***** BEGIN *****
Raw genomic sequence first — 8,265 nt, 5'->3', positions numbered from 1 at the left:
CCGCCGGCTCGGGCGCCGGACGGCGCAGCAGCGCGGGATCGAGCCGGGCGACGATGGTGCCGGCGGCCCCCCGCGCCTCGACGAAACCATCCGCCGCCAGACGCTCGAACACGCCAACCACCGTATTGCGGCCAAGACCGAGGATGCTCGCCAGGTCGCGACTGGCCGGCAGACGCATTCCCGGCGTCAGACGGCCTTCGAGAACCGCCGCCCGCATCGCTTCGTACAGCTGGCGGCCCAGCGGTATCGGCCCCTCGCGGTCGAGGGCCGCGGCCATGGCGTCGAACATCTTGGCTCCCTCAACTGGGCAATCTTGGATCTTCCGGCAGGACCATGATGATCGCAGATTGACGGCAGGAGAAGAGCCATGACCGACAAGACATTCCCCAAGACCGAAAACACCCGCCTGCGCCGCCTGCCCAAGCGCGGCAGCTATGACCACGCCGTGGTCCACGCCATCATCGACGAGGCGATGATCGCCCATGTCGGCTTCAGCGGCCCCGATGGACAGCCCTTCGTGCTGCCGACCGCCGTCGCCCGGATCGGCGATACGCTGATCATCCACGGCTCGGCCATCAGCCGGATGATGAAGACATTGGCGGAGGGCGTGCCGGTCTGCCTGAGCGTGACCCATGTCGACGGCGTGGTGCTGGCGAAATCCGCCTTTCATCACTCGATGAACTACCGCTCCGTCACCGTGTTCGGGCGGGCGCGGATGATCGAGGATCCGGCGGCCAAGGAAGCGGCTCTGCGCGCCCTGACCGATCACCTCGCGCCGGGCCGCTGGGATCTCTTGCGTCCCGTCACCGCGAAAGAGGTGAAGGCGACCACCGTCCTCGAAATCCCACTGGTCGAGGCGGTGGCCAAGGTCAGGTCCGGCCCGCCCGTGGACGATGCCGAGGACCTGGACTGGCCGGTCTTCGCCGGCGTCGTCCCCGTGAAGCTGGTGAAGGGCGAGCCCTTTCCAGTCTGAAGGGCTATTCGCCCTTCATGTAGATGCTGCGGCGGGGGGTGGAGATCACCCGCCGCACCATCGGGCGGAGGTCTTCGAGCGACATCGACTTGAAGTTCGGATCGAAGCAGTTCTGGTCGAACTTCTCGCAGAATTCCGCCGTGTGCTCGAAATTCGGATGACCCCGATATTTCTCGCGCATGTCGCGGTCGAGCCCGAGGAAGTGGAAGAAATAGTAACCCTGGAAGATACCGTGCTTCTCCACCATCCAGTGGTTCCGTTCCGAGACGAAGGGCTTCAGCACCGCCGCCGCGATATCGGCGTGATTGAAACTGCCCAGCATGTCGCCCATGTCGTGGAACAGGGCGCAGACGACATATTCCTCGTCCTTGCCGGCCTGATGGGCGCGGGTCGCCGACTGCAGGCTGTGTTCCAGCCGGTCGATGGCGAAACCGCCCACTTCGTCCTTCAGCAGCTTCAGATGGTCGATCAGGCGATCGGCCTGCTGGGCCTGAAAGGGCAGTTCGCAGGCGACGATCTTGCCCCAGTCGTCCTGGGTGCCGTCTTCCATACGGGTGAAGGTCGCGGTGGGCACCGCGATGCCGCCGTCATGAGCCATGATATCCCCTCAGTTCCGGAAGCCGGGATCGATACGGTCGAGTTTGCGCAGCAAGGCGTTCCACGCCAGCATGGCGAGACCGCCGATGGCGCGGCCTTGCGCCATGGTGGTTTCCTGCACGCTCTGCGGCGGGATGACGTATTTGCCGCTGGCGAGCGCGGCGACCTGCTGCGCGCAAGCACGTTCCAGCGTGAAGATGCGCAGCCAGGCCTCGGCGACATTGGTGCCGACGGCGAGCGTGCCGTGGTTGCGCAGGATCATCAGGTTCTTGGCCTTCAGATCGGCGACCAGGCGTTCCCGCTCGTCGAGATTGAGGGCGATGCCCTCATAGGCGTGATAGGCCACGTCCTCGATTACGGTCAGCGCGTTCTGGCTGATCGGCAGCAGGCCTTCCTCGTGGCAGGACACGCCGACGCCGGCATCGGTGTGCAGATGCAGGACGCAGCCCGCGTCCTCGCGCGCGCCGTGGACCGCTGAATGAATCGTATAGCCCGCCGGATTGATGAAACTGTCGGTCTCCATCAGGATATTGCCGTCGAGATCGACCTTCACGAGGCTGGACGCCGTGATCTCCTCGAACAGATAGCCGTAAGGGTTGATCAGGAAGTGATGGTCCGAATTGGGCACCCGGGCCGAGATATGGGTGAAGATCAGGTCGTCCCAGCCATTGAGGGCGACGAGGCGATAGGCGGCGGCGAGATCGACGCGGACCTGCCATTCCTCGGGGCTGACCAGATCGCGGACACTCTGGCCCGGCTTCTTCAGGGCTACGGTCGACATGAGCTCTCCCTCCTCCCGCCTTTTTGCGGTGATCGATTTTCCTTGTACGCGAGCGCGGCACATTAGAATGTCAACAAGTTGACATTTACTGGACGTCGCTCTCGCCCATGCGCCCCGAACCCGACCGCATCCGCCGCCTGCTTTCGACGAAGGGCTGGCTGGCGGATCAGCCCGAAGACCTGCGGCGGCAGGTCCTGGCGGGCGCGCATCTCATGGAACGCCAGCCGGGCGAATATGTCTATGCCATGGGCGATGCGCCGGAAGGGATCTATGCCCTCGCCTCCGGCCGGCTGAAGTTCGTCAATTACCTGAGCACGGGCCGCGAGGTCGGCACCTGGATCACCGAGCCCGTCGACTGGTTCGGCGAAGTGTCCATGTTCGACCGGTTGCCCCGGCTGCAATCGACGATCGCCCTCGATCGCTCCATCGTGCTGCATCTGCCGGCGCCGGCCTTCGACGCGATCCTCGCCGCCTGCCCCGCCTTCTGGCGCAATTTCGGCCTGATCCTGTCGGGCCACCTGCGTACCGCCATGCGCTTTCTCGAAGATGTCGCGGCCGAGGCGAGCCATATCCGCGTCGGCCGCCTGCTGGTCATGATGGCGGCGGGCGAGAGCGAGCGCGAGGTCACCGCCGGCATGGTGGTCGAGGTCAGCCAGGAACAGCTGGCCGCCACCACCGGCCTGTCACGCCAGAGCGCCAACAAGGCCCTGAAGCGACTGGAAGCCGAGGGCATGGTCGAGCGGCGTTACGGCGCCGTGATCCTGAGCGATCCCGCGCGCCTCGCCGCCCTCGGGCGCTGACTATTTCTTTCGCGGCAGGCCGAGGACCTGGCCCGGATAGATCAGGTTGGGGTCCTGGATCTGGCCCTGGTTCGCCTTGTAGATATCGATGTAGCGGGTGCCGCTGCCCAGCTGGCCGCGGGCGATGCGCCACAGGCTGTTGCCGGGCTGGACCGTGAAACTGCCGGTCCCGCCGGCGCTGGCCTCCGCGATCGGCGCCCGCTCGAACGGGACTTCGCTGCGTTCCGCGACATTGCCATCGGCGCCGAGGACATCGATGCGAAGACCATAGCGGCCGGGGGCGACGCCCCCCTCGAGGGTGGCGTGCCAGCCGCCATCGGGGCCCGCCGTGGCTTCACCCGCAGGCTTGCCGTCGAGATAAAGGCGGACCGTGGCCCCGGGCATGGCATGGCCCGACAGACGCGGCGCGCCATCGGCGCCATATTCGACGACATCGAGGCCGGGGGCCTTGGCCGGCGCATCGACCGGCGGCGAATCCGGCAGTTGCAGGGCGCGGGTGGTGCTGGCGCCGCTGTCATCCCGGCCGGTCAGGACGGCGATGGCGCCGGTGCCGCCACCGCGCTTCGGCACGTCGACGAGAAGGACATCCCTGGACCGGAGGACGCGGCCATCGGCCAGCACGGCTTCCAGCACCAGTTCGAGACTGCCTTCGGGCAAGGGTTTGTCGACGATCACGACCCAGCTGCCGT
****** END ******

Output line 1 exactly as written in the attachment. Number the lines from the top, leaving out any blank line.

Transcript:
Raw genomic sequence first — 8,265 nt, 5'->3', positions numbered from 1 at the left: